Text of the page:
Thank You neonThe interview is over; it is now time for the thank you note. A thank you note is an absolute must! Even though the delivery method is changing from a written note to an email, this is one step that should not be skipped! Each person on the interview panel should be sent a personalized letter. The rule of thumb is within 24 hours of your interview. The conventional method of sending a thank you note has previously been via mail.  This practice is now considered outdated and too slow.  The current recommendation of HR professionals is to send a thank you note via e-mail.  The note should be around a paragraph long.  Do not write an essay. Keep it brief, professional and courteous.

Sending a thank you within one day of your interview will ensure that your name stays fresh in the decision makers mind.  Write the thank you note in the body of the email, and do not use an attachment.  Personalize your message, and thank the interviewer for his/her time. People are more likely to remember what they talked about over what you talked about, so be sure to mention something that the interviewer said. Proofread your e-mail twice before hitting send.

The bottom line is that a thank you note shows your appreciation; it is a great way to keep top of mind in a long list of candidates, as well as shows you are a prompt and thoughtful person.

Make CareerBum Work for Your Company!

Make the most out of your time, effort and money while ensuring that you will find the best candidate for your position by writing compelling job ads.  The job description of many companies hasn’t evolved since the days of the newspaper classified ads, from the same boring text to the extensive list of requirements to the bullet points that do nothing to actually entice the best candidates to apply.

A company job ad should be treated as an advertisement.  These ads are your initial recruiting effort, and the first thing a potential candidate sees. A good first impression is essential in a hiring climate. To write better ads, you must tell a better story.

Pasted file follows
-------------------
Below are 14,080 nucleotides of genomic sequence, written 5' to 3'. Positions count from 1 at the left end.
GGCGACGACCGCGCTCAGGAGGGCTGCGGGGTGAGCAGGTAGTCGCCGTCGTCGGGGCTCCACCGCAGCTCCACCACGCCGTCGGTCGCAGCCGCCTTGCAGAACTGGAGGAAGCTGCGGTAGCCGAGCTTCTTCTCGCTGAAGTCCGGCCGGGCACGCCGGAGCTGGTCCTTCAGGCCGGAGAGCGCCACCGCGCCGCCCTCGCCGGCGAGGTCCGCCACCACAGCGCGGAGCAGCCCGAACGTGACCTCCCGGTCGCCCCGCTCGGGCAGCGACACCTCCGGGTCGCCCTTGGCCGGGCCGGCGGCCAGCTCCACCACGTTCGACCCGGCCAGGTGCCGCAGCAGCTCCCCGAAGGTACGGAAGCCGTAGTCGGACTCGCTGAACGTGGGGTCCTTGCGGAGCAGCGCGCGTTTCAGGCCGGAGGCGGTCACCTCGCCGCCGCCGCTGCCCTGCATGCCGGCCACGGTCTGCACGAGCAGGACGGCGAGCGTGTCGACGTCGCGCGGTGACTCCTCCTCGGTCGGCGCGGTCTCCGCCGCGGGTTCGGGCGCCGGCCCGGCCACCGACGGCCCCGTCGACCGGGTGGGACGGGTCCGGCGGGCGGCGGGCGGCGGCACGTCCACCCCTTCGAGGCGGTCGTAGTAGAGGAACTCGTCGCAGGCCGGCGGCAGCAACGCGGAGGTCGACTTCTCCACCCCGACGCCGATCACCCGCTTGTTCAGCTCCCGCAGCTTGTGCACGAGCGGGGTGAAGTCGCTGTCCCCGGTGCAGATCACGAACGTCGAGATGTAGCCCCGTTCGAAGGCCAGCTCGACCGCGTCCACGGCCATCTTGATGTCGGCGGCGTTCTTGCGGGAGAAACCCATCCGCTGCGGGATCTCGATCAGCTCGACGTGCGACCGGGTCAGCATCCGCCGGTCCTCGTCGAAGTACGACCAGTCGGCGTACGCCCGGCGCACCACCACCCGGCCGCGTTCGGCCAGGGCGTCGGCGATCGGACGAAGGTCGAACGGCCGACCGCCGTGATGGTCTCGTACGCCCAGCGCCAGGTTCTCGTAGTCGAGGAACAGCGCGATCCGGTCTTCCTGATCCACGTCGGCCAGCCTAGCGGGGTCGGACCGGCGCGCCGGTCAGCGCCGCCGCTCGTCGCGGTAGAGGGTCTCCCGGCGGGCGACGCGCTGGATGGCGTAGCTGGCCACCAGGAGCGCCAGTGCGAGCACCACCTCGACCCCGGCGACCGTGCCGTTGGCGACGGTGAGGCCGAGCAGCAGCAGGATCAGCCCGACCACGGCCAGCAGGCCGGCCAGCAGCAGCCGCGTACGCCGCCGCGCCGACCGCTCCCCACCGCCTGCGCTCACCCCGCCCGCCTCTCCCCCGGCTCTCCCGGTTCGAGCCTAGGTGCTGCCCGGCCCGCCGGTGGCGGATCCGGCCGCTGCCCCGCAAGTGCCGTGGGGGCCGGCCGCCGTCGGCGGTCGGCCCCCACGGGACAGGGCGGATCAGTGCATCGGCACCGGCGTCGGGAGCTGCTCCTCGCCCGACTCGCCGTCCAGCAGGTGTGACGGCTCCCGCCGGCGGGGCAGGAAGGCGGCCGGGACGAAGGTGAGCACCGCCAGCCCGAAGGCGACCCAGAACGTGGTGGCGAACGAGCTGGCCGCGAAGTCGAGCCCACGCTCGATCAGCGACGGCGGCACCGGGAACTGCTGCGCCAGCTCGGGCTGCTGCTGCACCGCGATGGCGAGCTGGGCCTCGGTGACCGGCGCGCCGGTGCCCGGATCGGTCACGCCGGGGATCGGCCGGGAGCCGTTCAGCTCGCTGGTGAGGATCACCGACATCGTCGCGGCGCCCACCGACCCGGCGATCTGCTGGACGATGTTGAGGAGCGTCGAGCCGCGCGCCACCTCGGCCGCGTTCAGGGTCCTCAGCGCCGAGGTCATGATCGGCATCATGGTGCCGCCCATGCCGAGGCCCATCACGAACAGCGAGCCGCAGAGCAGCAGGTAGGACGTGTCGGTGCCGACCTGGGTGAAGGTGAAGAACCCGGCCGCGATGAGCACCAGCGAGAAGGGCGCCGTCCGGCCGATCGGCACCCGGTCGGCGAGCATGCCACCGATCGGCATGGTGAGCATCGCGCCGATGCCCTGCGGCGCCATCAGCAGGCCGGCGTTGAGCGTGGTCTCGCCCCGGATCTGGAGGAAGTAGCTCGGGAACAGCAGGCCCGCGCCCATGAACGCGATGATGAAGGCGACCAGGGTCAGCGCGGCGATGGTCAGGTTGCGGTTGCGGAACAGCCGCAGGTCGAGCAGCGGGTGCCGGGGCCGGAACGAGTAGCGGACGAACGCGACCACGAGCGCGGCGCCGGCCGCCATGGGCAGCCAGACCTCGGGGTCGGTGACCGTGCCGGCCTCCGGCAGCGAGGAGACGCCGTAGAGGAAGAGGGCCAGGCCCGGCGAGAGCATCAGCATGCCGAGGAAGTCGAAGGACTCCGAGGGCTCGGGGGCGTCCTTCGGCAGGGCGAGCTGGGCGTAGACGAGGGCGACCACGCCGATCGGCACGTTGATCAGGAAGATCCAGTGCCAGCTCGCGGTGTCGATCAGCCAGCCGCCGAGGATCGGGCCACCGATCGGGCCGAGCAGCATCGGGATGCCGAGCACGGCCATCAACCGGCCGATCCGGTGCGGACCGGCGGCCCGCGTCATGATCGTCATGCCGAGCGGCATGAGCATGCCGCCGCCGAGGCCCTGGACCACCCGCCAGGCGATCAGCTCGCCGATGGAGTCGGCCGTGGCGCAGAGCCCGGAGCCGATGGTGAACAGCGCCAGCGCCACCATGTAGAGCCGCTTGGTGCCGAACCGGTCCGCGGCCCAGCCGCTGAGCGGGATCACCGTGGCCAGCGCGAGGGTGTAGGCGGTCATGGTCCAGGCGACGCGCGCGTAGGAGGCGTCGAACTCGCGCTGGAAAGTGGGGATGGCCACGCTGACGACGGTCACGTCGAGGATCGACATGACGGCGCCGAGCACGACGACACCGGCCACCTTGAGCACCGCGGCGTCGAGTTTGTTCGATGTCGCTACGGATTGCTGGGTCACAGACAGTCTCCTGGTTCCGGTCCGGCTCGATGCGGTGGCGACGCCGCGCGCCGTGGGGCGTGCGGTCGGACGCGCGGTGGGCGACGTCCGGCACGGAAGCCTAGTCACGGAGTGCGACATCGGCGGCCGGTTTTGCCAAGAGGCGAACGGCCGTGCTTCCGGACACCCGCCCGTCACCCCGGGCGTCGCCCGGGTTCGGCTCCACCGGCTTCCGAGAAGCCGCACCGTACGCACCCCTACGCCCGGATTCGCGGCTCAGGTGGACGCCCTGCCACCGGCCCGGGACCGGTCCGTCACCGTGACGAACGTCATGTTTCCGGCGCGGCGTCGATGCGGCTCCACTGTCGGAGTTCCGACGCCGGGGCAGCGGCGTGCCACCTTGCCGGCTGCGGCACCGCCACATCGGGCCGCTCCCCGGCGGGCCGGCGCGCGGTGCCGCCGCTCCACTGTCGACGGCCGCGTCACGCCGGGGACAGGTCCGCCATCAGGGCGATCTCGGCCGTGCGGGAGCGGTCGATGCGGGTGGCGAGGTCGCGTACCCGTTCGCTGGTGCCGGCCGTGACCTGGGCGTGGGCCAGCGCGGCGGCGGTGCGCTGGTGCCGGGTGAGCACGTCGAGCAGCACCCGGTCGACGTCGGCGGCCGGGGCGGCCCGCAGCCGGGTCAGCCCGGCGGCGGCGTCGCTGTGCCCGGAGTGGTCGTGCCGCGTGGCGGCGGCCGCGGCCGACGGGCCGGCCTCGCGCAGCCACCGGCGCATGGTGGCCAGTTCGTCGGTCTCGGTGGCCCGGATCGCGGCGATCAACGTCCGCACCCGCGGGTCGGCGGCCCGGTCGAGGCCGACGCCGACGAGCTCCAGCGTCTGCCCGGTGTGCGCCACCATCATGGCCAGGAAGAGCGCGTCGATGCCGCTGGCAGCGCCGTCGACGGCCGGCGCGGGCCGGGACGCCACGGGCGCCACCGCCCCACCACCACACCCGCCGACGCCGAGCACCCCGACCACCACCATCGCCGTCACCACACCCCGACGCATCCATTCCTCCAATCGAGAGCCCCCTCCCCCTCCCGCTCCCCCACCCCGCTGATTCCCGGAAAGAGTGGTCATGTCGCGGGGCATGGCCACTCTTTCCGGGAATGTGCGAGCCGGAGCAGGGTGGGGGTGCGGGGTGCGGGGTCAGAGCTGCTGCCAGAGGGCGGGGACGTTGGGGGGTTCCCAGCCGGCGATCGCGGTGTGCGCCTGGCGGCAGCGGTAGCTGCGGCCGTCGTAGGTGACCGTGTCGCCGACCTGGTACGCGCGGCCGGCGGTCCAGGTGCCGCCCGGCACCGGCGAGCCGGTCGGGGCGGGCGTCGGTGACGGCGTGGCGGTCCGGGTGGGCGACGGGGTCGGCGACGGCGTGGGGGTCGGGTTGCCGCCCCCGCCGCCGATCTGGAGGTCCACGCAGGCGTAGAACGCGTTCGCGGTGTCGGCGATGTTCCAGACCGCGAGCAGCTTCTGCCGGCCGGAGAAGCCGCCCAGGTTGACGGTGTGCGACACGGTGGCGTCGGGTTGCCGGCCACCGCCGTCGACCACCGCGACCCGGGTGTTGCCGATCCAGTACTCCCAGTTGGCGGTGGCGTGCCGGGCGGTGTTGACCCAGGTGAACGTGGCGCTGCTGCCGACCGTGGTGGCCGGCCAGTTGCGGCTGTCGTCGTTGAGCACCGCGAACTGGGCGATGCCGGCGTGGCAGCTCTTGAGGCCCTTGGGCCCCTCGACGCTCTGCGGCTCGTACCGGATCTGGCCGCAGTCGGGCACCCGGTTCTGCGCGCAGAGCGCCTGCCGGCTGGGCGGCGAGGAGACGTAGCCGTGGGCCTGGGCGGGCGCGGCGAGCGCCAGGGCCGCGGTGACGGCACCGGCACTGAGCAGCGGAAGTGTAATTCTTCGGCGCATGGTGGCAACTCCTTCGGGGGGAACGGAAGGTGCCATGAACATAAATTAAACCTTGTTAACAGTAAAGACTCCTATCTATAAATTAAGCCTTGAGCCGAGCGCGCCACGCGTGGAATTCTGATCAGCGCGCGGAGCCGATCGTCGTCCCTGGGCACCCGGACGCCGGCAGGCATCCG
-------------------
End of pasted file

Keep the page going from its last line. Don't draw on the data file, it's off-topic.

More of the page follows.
1.     What is your ideal candidate looking for?

Who do you want to apply for the position?  Connect with what job seekers are looking for and let them know what you have to offer.  If you offer a unique work environment, career advancement opportunities, a good work/life balance, a great location or high industry compensation, write about it!  Let them know what sets you apart from the rest.

2.     Focus on the ‘Why’ and not the requirements.

Don’t use your entire job post to list the necessary skills for the job.  More than likely your top candidates are not going to have every single skill on your list, so you could be wasting space.  Instead, write about what makes your company unique, why a job seeker should choose to work for your company and why the job is important.  Job seekers value a worthy challenge.

3.     Keep lists short!

Focus on marketing to top people, not cutting out the unqualified applicants. Concentrate on the vital skills for the position, but keep the bullet points to a minimum.  You don’t need to mention that you are looking for hard-working people who are good team players.  They know.

4.     Get personal about your company.

Job seekers are not only looking for a challenging career, but also a work environment that is a good fit for them.  Don’t leave your company culture out of the ad.  Cover the basics and be honest.  If you offer a four day work week, child care, tele-commuting, profit sharing and what you do for fun.  Keep the ad true to your culture.